Paul Wilmes is Professor of Systems Ecology and holds appointments at the Luxembourg Centre for Systems Biomedicine and in the Department of Life Sciences and Medicine within the Faculty of Science, Technology and Medicine of the University of Luxembourg. He heads the Systems Ecology Research Group.
As a British Chevening Scholar, Paul earned his PhD from the School of Environmental Sciences at the University of East Anglia (UK) in 2006. For part of his doctoral research, he spent time as a German Academic Exchange Service Visiting Scientist at the Max Planck Institute for Marine Microbiology in Bremen (Germany). Paul subsequently carried out postdoctoral research at the University of California, Berkeley (USA) from where he returned in 2010 to his native Luxembourg through the ATTRACT fellowship scheme of the Luxembourg National Research Fund. Paul received a European Research Council (ERC) Consolidator Grant in 2019. He is an elected full member of the Institut Grand-Ducal, Section des Sciences naturelles, physiques et mathématiques and the Académie Lorraine des Sciences. In 2018, Paul was awarded the Grand Prix in Biological Sciences of the Institut Grand-Ducal.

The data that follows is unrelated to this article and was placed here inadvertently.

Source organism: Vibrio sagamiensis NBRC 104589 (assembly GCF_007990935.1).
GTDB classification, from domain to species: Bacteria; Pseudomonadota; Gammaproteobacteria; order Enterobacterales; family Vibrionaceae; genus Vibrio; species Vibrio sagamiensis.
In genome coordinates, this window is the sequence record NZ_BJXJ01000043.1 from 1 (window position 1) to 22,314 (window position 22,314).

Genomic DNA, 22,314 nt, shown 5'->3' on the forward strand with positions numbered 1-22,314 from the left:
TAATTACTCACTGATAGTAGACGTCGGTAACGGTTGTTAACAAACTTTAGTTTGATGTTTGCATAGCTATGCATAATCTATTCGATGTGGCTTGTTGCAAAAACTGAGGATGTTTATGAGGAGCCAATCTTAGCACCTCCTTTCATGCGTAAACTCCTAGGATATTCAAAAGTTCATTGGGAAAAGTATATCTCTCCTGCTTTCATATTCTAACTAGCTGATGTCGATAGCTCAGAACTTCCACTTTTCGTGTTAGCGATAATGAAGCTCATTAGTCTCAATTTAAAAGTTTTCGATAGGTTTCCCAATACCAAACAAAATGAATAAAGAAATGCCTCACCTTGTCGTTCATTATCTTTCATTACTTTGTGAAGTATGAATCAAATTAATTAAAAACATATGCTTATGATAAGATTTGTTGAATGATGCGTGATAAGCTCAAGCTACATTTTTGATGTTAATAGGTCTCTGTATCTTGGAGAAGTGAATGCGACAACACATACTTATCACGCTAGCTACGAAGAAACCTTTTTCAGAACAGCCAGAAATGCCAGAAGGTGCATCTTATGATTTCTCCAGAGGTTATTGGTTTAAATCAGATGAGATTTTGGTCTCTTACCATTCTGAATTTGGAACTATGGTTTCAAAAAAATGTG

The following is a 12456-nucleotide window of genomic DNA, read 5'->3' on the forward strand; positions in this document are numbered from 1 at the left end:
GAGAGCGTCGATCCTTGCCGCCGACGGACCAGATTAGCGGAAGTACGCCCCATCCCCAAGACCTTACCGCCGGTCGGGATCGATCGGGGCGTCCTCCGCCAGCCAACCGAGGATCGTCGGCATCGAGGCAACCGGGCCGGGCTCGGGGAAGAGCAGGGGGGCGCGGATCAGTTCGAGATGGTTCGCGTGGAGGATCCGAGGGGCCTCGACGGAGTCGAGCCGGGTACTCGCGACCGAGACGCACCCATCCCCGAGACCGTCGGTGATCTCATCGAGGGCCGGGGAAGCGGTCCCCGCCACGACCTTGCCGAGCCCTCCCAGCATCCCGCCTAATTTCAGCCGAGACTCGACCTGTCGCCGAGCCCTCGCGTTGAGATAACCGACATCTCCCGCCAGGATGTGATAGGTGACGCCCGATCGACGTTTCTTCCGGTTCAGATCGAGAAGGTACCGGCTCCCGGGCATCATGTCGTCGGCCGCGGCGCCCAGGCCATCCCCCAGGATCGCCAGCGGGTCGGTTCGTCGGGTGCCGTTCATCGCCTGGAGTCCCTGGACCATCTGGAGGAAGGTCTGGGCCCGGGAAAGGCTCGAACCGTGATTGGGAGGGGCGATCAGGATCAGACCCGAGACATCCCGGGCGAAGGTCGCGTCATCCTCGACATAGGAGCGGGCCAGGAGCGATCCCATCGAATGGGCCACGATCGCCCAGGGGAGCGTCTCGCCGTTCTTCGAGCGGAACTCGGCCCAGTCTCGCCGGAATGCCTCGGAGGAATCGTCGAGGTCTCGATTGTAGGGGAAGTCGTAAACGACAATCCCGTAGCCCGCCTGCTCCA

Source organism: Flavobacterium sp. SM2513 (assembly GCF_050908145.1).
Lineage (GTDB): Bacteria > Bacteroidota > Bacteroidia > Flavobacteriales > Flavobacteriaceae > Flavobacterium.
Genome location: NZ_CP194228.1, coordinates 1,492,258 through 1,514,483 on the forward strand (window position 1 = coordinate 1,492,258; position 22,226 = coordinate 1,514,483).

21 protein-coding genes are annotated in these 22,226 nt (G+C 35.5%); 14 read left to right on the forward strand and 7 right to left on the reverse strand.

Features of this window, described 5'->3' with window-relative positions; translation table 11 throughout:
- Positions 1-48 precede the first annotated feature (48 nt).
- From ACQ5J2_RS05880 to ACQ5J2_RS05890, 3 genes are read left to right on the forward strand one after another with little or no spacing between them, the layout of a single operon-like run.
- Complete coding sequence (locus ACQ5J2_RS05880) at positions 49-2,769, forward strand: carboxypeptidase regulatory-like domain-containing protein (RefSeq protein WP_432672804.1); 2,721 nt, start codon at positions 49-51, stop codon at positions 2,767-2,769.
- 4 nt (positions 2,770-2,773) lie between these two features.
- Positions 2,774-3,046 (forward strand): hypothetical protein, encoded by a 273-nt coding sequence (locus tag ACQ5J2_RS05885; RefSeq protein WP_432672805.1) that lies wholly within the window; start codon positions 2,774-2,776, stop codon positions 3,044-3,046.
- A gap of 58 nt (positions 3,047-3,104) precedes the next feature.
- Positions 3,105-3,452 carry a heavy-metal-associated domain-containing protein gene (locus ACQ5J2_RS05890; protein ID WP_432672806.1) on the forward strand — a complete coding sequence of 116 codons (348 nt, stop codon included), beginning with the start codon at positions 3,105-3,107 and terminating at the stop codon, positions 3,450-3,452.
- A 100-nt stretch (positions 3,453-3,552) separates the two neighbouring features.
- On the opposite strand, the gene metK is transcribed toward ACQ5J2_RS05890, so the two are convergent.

Paul’s main research focus is on using Systems Biology approaches for unraveling fundamental ecological relationships within and between microbial populations in situ. His group has pioneered the development of appropriate wet- and dry-lab methodologies for performing systematic molecular measurements of microbial consortia over space and time. This allows for example to define lifestyle strategies of distinct populations and link these to genetic and functional traits. The same approaches are allowing the study of microbiome-host molecular interactions. In this context, his group has developed a microfluidics-based in vitro model of the human-microbial gastrointestinal interface called HuMiX.
Paul has authored more than 100 peer-review publications and is a Highly Cited Researcher. He is a frequently invited speaker at international scientific symposia and academic institutions.